Between 29 June 2007 and 9 April 2010, 81,578 prisoners were released under the end of custody licence scheme. Of those, 16,335 were violent offenders. The scheme finished last year with the last release on 9 April.
I strongly agree with my hon. Friend. By failing to plan properly for the necessary prison accommodation, the previous Government were forced to resort to the end of custody licence scheme. More than 1,600 of those 80,000 prisoners released committed further offences while on the scheme, including very serious offences. One of those offences was murder.
We will take no risks in this respect. All prisoners who have to be released under the IPP scheme will be properly risk assessed. I repeat that the problem with the previous Government’s approach was that these prisoners were released automatically simply because the previous Government had run out of space. However, that scheme was cynically brought to an end just before the last election.
I am afraid that I do not have those figures available for my hon. Friend. However, there is a separate issue about the number of foreign national prisoners in our jails, and it remains the Government’s policy to seek to remove them on release as soon as possible.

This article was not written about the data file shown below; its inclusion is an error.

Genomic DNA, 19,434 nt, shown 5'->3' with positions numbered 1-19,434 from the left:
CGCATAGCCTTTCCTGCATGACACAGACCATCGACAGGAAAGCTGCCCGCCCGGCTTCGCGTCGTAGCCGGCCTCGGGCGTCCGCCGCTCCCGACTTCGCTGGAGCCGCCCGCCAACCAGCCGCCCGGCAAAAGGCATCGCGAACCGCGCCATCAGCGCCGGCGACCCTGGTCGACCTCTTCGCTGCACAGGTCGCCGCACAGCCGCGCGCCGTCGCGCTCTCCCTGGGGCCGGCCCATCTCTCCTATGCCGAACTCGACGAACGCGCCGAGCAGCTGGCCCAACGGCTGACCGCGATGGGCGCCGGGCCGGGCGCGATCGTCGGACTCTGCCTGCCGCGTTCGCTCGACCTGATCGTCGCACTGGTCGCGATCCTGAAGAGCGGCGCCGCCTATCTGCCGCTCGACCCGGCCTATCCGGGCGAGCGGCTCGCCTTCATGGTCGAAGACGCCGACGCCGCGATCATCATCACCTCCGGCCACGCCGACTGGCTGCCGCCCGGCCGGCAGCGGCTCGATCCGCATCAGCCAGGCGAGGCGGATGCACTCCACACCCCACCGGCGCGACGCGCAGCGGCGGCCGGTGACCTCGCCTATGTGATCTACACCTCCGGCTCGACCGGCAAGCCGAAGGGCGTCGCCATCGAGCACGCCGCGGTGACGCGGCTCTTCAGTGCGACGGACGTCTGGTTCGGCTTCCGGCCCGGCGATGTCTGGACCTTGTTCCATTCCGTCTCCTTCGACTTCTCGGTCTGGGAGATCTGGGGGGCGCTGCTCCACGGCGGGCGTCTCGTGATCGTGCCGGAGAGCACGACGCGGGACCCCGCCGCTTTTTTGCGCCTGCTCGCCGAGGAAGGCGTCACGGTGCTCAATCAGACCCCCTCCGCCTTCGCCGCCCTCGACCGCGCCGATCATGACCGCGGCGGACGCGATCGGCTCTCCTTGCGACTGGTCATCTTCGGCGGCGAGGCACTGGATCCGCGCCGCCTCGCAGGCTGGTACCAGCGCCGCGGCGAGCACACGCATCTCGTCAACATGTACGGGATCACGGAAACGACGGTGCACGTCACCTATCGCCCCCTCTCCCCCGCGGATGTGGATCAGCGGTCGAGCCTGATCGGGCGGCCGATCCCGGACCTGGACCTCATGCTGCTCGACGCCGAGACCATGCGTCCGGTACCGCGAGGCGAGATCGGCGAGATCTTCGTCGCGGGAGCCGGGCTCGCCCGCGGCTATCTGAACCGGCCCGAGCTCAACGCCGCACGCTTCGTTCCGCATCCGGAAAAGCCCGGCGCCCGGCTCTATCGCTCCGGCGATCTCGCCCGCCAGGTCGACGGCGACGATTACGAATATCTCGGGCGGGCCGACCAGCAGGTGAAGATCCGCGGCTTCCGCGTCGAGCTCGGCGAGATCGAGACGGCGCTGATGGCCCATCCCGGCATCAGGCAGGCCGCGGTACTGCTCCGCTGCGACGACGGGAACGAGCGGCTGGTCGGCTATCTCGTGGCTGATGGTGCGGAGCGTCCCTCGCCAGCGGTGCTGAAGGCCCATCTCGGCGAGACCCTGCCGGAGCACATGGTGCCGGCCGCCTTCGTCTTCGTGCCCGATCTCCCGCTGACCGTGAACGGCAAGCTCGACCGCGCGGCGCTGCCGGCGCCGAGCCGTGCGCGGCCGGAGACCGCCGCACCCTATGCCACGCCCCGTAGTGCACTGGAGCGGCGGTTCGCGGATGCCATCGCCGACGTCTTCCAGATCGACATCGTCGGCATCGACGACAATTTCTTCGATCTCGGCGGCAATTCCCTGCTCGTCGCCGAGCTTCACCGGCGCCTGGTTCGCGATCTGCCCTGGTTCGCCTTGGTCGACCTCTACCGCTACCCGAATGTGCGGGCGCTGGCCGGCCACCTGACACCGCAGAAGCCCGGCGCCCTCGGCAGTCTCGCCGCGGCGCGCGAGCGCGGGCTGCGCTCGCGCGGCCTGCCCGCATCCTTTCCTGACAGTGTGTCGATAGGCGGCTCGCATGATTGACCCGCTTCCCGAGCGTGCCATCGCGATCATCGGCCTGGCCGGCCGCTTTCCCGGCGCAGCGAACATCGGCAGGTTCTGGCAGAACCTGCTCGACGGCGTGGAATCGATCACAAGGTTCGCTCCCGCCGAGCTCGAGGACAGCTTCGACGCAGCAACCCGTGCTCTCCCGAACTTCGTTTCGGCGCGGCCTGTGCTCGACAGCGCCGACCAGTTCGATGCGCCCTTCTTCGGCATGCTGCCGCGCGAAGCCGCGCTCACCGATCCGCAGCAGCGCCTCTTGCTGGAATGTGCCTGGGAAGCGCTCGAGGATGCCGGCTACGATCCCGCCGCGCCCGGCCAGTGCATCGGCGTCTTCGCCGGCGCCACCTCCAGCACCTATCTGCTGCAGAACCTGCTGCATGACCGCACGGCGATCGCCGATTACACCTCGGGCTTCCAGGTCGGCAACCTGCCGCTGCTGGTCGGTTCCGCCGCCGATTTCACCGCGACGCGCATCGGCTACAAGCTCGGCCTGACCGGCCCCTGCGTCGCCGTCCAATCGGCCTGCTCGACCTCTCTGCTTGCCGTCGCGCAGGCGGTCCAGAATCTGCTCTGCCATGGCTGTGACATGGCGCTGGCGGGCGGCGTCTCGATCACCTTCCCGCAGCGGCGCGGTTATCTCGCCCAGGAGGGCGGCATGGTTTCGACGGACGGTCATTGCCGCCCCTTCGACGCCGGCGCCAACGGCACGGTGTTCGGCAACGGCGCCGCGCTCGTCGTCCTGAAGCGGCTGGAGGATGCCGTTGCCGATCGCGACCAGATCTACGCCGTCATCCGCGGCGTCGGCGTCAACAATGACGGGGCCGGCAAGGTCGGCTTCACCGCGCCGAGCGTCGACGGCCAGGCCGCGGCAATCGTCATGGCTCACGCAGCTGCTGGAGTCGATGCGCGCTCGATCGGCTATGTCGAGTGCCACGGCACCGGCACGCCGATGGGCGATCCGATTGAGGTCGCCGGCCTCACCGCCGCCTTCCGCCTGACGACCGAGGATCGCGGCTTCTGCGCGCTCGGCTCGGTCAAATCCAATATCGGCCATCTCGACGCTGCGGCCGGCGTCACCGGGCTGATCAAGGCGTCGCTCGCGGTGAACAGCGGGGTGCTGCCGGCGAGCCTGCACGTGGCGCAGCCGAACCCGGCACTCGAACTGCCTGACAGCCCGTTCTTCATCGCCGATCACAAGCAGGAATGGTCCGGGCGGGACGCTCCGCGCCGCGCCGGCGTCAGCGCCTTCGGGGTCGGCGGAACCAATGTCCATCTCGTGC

Can the Minister confirm that on four occasions—in 1984, 1987, 1991 and 1996—the previous Conservative Government released prisoners earlier and with far fewer safeguards? Let me also ask him about the early release of prisoners convicted of violent offences. He mentioned that those serving an IPP sentence will be released early. Exactly how many of the 6,000 prisoners currently serving an IPP sentence will be released early, and what criteria will be used?
Let me ask the Minister to answer this question accurately then. Can he confirm that, as a direct consequence of the cuts that his Department has accepted from the Treasury, there are now fewer programmes for those on an IPP sentence, which means a longer delay before they go on a programme? Can he also confirm that the consequence of the cuts in front-line probation and prison officers will be less rehabilitation while in prison, and that another consequence of the cuts that he has accepted will be cuts to the Parole Board, which will mean a double whammy of more prisoners being released prematurely and less rehabilitation in prison?
The right hon. Gentleman has to get his attack right. One moment he seemed to be saying that we were about to release too many IPP prisoners; now he seems to be saying that we will release too few. Which is it? The fact is that there has been a growth in the number of IPP prisoners. Everybody accepts that IPP sentences have become de facto life sentences and that we have to address that, but there will continue to be a proper risk-assessment of any prisoner released from an indeterminate public protection sentence.